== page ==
Week 1 - Exploration, Extraction and Milling

Do you think the market for uranium produced in South Australia will expand or contract in the future? Why?

YOUR OPINION

  1. Whether the the market for uranium produced in South Australia will expand or contract in the future is largely in the hands of this Royal Commision. There can be little doubt that relevant, already published evidence shows that the already accepted health and economic risks of underground uranium mining at Olympic Dam, are less than the risks and known of electricity generation at Leigh Creek. Hence the South Australian electricity generation market should increase from its [zero] base.

    Just how far and fast it may expand will depend on the Australian electricity market, but on published evidence, South Australian nuclear power stations could and should be safer and more economic than established and foreseeable fossil fuel base stations in South East Australia. The political and economic consequences of such a reversal are likely to result in special pleading in and by other states, particularly as people are drawn from them, and around the world, to South Australia. I hope to be one of the first, even before the Royal Commissions findings are published.

  2. Because climate change is such a dire problem and pollution and deaths caused by fossil fuels increasing, the market will expand to fill the need of countries, such as China, which are building new nuclear power stations to replace fossil fuels and act as baseload support for wind and solar. Once IFRs are built waste stockpiles will be consumed as fuel but eventually, more uranium will need to be mined and shipped worldwide.

    1. Christine,

      You are perfectly correct but the Commission should know that the scale is 200 +1000Mw reactors in China alone. Then there is India and other developing countries. In fact there will be a uranium supply shortage with 3-4 years.

      Regards,

      1. There is no shortage of uranium. The fuel cost is relatively low, and capital cost large. Australia has some 6,000 years of resources for the entire globe, and its not even looking for it. There are probably 70 uranium explorers with substantive resources in & out of Australia.

  3. Supply of uranium worldwide at the moment is surplus to demand, resulting in the current relatively low price. There does not appear to be any reason that the market for this commodity will be different to any other. Demand will surely grow as the relative price of fossil fuels – notably coal and gas – increases in the long term with lesser supply consistent with extraction and use of the best sources. The east coast gas market in Australia will be a good example soon of supply and demand, since our major gas provinces (Cooper Basin and Bass Strait) are in their declining phases. There will be a growing demand for SA uranium, but other sources will open up as price lifts. It’s not that rare. So we should be value adding as much as possible, since processing is a major barrier to entry. Lots of companies and countries can enter the yellowcake supply chain, but few have the technology, educated workforce and stable political system for processing. All we need in SA is the political gumption to make it happen. If it can be combined in a “nuclear processing centre of excellence”, where we also process waste (high and low level) for long term storage (much further away in the remote inland to community acceptance reasons only), we could become a front runner with a substantial competitive advantage. Good work NFCRC.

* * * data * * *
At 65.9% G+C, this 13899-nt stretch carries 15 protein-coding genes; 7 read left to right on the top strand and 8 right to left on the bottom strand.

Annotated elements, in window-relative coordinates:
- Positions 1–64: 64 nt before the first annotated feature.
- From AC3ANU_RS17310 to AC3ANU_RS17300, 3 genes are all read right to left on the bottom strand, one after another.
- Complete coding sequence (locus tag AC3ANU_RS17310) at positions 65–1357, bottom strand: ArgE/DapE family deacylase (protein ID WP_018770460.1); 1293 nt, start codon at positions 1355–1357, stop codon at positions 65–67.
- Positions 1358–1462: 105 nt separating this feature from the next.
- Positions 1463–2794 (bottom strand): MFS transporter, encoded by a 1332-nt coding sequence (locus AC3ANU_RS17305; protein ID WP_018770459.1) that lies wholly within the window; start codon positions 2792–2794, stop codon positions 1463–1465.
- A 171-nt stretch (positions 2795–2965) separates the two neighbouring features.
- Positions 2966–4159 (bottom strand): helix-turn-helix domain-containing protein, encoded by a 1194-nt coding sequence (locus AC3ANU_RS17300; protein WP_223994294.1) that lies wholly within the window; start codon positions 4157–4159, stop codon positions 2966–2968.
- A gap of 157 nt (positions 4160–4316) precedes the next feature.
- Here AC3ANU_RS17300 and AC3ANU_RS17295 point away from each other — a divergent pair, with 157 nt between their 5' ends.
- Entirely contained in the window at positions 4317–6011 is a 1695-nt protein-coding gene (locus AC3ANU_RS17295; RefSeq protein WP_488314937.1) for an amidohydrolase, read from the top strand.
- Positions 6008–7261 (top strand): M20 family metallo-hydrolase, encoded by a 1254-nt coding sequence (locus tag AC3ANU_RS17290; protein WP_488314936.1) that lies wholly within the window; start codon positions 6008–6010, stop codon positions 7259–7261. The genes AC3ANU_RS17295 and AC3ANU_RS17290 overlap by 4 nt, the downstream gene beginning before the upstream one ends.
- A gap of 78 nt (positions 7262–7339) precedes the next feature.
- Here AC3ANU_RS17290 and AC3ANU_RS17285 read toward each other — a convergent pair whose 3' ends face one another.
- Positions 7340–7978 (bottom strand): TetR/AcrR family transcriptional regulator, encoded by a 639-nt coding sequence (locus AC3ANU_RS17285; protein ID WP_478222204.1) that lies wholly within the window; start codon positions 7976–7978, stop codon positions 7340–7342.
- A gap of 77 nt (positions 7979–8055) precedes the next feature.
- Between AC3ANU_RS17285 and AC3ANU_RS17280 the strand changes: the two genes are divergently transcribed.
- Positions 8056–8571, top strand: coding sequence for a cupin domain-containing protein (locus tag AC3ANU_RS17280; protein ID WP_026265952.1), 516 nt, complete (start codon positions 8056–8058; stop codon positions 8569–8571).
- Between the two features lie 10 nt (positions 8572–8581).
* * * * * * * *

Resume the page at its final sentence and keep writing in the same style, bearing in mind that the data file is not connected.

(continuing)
4. What do personal opinions about market expansion or contraction have to do with the RC’s recommendations? The market for SA uranium will depend on price competition with other producers around the world – of which there are a few – and not the RC. The RC can only consider the supply and demand for uranium and decide whether to recommend increased mining and processing. Ask an energy economist or stockbroker for an informed opinion.

    The RC should of course consult BHP Billiton and find out why that company shelved plans to expand the Roxby Downs copper-uranium mine. If there was a demand for either of those metals that SA could have economically supplied, the expansion would have gone ahead.